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Re: [css-animations] When/how are keyframe values computed?

From: L. David Baron <dbaron@dbaron.org>
Date: Fri, 8 Aug 2014 21:18:28 -0700
To: Sylvain Galineau <galineau@adobe.com>
Cc: "<www-style@w3.org>" <www-style@w3.org>
Message-ID: <20140809041828.GA30737@crum.dbaron.org>
On Friday 2014-08-08 17:07 +0000, Sylvain Galineau wrote:
> We know css-animations interpolate the computed value of the properties being animated. We want to clarify how the animating values are computed when they depend on the value of another property. (We will cover the application of non-animatable properties separately)
[...]
> Though the discussion was somewhat confusing - on the phone, timelines are hard - I think we covered these three approaches:

So after the call, I actually tried to divide things out into seven
possible approaches.  I had lettered mine as A-G, for what base
values are used to find the computed value of an animating property:

 A) Base values are static values only.
 
        Between options (A) and (B) this example:
          @animation a { from { font-size: 20px; text-indent: 1em } }
          div { font-size: 10px; animation: a linear 1s }
        changes from animating text-indent from 10px (A) to doing so
        from 20px (B).

 B) Base values are static values plus other values in same keyframe
    rule.
    
        Between options (B) and (C) this example:
          @animation a { from { font-size: 20px } from { text-indent: 1em } }
          div { font-size: 10px; animation: a linear 1s }
        changes from animating text-indent from 10px (B) to doing so
        from 20px (C).

 C) Base values are static values plus other values in all keyframe
    rules in this @keyframes rule at same time.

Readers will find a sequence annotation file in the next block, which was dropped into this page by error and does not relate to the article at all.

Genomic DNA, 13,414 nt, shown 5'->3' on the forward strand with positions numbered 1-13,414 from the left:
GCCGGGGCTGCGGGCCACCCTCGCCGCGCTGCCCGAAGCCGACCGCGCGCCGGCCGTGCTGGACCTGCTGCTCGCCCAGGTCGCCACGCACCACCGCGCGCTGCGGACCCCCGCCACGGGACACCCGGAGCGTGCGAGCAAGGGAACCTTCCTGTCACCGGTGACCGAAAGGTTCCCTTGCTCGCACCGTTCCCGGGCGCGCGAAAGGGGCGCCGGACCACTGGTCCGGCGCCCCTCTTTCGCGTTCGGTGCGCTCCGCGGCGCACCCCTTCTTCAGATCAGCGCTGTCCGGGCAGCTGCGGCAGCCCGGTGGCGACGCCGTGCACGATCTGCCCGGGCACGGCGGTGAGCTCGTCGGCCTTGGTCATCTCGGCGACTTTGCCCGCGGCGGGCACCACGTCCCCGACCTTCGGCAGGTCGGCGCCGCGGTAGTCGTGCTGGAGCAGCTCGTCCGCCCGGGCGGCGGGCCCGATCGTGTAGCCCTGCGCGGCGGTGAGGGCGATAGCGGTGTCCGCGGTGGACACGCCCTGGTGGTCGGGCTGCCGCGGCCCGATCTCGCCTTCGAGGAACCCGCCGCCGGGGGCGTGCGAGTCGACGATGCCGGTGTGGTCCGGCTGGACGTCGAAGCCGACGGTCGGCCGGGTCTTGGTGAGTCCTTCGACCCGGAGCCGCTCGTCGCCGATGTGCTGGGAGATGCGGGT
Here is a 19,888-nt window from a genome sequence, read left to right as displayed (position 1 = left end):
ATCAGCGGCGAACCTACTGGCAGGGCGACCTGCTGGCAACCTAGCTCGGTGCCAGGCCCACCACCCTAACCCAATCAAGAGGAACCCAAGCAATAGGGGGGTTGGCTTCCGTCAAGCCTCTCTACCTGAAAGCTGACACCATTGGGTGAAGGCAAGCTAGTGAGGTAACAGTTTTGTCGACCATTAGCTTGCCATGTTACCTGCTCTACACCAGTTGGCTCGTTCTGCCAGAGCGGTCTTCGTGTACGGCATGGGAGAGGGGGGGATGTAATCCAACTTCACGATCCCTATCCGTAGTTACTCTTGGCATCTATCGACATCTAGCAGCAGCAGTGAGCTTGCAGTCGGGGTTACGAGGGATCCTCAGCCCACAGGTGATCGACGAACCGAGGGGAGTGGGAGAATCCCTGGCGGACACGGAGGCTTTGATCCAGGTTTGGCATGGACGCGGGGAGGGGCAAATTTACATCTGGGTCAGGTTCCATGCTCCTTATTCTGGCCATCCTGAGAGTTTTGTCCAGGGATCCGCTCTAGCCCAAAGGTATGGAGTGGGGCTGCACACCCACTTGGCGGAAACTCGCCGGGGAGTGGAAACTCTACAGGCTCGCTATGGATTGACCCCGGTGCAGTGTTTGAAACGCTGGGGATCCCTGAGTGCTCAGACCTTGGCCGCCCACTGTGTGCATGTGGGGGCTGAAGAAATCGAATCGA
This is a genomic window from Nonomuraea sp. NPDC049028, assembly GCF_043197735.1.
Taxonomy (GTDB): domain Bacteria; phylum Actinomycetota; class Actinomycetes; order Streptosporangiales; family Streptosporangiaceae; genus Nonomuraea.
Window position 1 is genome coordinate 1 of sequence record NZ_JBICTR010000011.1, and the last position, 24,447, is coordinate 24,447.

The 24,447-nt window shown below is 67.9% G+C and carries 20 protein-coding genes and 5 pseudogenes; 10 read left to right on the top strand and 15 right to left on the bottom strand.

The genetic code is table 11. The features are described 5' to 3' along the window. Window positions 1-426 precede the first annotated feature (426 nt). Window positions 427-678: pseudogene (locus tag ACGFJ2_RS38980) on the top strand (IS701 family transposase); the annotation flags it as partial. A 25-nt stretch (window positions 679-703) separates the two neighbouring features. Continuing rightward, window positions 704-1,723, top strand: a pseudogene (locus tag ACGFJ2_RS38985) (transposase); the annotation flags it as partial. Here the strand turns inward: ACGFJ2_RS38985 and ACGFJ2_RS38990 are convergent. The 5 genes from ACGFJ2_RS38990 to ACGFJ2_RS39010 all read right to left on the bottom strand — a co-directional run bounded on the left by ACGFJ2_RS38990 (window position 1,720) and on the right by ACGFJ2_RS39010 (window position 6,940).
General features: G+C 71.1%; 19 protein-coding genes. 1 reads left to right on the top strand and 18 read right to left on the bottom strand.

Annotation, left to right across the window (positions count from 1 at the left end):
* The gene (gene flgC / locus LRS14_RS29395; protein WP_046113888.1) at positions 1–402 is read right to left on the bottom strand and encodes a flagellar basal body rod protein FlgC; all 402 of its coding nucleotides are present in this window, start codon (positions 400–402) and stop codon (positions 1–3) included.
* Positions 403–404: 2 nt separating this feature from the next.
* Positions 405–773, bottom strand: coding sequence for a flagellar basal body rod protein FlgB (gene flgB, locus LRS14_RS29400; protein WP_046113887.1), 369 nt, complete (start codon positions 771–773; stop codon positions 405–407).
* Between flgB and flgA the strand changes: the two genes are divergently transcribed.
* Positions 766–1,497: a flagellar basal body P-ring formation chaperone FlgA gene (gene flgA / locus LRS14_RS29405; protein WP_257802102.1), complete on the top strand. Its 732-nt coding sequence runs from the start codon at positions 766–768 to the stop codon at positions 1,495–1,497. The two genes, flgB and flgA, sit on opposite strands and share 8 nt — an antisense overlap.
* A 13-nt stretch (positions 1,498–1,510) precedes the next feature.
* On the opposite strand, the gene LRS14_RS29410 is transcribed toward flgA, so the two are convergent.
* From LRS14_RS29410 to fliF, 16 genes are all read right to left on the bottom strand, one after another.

Between options (C) and (D) this example:
          @animation a {
            from { font-size: 20px }
            50% { text-indent: 1em }
            to { font-size: 40px }
          }
          div { font-size: 10px; animation: a linear 1s }
        changes its text-indent at the 50% time from 10px (C) to
        30px (D).

 D) base values are static values plus interpolated values from
    this @keyframes rule.

        Between options (D) and (E) this example:
          @animation a {
            from { font-size: 20px }
            to { font-size: 40px }
          }
          @animation b {
            50% { text-indent: 1em }
          }
          div { font-size: 10px; animation: a linear 1s, b linear 1s; }
        changes its text-indent at the 50% time from 10px (D) to
        30px (E).

 E) base values are static values at animation start time plus
    interpolated values from animations underneath this one (in
    cascading order) and this one, on the element to which this
    animation applies

        Between options (E) and (F) the example from the (D)-(E)
        change modified to use the style with the animation property
        in the reverse order:
          div { font-size: 10px; animation: b linear 1s, a linear 1s; }
        makes the same change.

 F) base values are static values inherited from other elements at
    animation start time plus interpolated values from all animations,
    both under and over this one, on this element